Georgia Bulldog Running Back Washaun Ealey Is On The Move

Kimberley NashSenior Writer IOctober 5, 2009

ATHENS, GA - OCTOBER 03: Drake Nevis #92 of the Louisiana State University Tigers tackles Washaun Ealey #24 of the Georgia Bulldogs at Sanford Stadium on October 3, 2009 in Athens, Georgia. (Photo by Kevin C. Cox/Getty Images)

Unless you were hiding under a rock on Saturday afternoon, you would have been hard-pressed to miss No. 24 running hard for the Georgia Bulldogs. Washaun Ealey was the most explosive player on the field for the Georgia Bulldogs on Saturday and put some fans in the mind of that other No. 24. 

Ealey entered the game when the Dawgs needed something to light a fire into their offense. An offense that, for the better part of two quarters, had been mired in futility.

Once he got in the game, he wasted no time in showing the Georgia faithful why he was one of the most highly recruited running backs in the State of Georgia last year—breaking off eight solid yards on his first carry and shifting the momentum back into the Dawg's favor for a time.

At the start of the season, Washaun Ealey was a question mark for the Dawgs: It was uncertain whether he would be able to play at all. There was some concern that his SAT scores would disqualify him from enrolling for 2009—he looked like he was headed to Hargrave Military Academy at one point.

Hargrave Military Academy, for those that don't know, is where many of the academic non-qualifiers for Georgia go to get their SAT scores up so that they can play the following season—they are also allowed to play football there without the threat of losing their eligibility.

Ealey did qualify, but once he arrived on campus he found himself in a log jam behind spring stand-out Carlton Thomas, anointed starter Caleb King, and the uber talented Richard Samuel.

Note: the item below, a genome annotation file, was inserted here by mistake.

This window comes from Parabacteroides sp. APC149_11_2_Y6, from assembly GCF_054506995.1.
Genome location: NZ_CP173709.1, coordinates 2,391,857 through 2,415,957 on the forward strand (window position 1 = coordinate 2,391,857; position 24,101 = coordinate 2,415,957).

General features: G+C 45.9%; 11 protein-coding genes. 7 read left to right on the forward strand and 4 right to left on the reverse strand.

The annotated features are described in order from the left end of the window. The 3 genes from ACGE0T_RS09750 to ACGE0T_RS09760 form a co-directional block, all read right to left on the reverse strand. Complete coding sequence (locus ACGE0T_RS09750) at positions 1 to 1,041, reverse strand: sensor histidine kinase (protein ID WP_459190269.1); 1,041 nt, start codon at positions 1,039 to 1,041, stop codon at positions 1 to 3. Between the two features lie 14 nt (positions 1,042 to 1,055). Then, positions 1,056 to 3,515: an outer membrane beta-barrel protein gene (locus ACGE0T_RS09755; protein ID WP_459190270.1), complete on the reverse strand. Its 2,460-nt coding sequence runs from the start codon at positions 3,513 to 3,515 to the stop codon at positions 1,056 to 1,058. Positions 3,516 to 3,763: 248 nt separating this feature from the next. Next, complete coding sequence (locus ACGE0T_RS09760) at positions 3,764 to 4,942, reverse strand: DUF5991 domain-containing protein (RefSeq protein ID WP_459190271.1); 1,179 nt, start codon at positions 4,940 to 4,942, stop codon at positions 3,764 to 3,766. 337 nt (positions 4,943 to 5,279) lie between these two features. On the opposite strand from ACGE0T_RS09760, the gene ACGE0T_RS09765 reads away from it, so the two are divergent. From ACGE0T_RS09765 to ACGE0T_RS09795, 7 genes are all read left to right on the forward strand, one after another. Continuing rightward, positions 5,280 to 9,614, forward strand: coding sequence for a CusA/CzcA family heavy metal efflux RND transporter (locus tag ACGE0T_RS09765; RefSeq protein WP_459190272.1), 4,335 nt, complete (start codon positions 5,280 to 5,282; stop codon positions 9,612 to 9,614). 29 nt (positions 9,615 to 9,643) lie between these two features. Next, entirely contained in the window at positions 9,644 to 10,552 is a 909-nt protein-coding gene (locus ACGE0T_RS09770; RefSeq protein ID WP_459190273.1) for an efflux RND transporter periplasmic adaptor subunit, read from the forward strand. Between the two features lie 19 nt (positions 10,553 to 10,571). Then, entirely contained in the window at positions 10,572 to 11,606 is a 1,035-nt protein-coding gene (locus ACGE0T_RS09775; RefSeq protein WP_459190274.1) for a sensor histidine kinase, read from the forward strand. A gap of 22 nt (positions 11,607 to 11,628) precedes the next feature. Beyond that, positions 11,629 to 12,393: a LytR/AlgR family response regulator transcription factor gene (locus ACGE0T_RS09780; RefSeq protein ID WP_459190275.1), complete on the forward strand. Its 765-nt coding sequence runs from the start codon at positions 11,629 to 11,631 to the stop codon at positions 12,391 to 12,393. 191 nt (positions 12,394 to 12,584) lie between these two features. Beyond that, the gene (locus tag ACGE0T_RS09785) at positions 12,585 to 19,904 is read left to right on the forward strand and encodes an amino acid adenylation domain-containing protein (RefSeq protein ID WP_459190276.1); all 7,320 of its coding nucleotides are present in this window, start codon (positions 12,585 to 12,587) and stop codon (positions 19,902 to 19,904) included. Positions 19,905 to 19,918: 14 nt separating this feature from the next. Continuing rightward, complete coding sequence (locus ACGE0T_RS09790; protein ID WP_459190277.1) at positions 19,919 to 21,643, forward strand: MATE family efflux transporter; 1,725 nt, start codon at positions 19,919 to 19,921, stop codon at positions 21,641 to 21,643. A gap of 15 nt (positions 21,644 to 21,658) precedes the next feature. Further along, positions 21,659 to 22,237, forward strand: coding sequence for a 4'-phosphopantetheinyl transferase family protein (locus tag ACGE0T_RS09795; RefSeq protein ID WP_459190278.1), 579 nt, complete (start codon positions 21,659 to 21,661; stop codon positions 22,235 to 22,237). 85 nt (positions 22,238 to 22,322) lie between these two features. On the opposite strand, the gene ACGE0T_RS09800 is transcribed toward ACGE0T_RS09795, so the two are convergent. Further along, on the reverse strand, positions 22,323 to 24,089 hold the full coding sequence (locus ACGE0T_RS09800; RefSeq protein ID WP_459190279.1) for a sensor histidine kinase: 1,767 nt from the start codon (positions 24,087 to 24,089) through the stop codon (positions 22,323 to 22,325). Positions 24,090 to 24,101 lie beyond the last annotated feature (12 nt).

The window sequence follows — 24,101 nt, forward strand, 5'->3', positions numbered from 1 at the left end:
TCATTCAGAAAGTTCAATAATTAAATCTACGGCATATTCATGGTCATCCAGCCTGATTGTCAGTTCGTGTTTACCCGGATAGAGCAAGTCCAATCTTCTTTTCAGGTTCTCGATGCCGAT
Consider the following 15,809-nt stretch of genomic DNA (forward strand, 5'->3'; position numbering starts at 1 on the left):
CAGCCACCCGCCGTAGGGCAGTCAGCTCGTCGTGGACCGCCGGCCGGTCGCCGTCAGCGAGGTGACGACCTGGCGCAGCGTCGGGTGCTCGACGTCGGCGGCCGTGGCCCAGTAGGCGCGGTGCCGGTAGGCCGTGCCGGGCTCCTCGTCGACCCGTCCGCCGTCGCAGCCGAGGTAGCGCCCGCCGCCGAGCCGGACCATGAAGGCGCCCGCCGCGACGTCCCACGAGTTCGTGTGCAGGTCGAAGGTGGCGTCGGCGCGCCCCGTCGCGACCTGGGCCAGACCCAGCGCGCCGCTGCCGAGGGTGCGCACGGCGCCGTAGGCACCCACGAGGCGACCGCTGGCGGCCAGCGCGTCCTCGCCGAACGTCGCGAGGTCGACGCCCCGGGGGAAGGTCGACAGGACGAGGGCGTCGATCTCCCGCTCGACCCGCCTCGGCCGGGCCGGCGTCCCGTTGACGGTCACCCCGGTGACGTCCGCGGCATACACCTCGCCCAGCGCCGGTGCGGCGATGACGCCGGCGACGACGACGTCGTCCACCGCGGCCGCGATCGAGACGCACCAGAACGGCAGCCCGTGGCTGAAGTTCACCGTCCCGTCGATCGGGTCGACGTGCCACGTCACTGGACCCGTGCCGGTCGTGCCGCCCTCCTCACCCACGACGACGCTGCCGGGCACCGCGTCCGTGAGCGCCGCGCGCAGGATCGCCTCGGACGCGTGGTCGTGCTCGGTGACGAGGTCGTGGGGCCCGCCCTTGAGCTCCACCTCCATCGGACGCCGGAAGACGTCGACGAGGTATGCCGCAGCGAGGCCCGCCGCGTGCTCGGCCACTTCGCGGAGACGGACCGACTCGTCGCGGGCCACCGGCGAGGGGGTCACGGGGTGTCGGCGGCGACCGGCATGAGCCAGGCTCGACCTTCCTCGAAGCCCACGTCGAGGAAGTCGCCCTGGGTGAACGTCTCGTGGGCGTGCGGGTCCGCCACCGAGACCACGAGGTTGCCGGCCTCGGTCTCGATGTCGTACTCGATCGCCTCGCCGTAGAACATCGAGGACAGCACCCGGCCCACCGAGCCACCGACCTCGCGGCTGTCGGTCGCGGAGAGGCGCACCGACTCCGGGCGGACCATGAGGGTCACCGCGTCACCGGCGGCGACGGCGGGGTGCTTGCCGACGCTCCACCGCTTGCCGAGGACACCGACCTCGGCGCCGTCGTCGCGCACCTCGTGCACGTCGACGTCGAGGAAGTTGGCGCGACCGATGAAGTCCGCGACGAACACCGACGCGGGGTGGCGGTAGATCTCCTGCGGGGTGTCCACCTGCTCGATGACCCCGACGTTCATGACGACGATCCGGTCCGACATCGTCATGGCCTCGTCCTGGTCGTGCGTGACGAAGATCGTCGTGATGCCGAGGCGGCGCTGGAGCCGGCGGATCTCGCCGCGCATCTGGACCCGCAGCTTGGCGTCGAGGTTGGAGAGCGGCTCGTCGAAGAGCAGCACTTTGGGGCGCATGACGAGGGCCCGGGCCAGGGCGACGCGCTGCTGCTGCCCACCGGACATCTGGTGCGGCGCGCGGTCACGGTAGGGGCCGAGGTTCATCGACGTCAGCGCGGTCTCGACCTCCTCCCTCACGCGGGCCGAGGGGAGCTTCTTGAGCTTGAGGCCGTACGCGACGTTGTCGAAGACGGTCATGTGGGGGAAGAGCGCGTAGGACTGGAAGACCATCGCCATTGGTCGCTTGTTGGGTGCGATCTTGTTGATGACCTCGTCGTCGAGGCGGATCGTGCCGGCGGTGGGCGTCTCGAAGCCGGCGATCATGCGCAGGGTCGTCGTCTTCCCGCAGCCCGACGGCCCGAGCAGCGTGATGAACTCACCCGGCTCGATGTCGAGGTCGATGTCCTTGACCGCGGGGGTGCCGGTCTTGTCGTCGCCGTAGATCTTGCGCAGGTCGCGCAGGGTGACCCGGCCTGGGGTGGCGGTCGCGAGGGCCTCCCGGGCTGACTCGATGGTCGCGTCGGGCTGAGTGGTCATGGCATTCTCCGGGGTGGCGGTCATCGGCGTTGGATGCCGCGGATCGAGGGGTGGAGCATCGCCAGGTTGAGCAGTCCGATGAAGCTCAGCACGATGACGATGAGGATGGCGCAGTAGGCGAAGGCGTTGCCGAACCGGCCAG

Making matters worse, Ealey hyper-extended his elbow prior to the start of preseason practice and was unable to participate fully in drills—the setback had many thinking that he would end up being redshirted for the season.

Ealey continued to work hard and hoped that he would get an opportunity to showcase his skills and play a part in helping this Georgia team win ball games.

Standing 5-foot-11 and weighing in at 205 lbs., Ealey has been clocked at 4.4 in the forty and was a punishing runner at Emanuel County Institute in Twin City, Ga. Some have said that he is the best back to come out of that area since that other Georgia Bulldog great, Herschel Walker.

His style is quintessential Georgia. He likes to run tough between the tackles and hits every hole with great speed and power. There is no wasted motion in his approach and he fights hard for every yard. You will not see this kid crumble after first contact—he's a pile mover.

Many think that his size puts him at a disadvantage because of his running style, but they underestimate his strength and his ability to run through tackles and make quick cuts into open spaces. Once he finds a weakness in the defense, he knows how to exploit it and his top-end speed makes him dangerous once he gets beyond the first level of defenders.

If Saturday's eight carry, 35-yard (4.1 ypc), performance is any indication of what Georgia fans have to look forward to in the future from Washaun, then things may begin to look up in the rushing department—a spot that is sorely in need of help.

Before his entry into the game, the Georgia offense was non-existent. Neither Caleb King nor Richard Samuel had done anything to warrant even a mention. Their rushing totals combined were less than Ealey's altogether.

Even more to the point, he invigorated the crowd and gave the sideline something to cheer about in a game that was largely a disappointment from an offensive perspective.

Wearing No. 24 is no easy task for the true freshman; he has already said that he truly wants no part of the number once worn by current NFL running back and, former Georgia stand-out, Knowshon Moreno. He has said he intends to vacate the number once the season is done but, for now, he is just excited to have his shot at making a difference.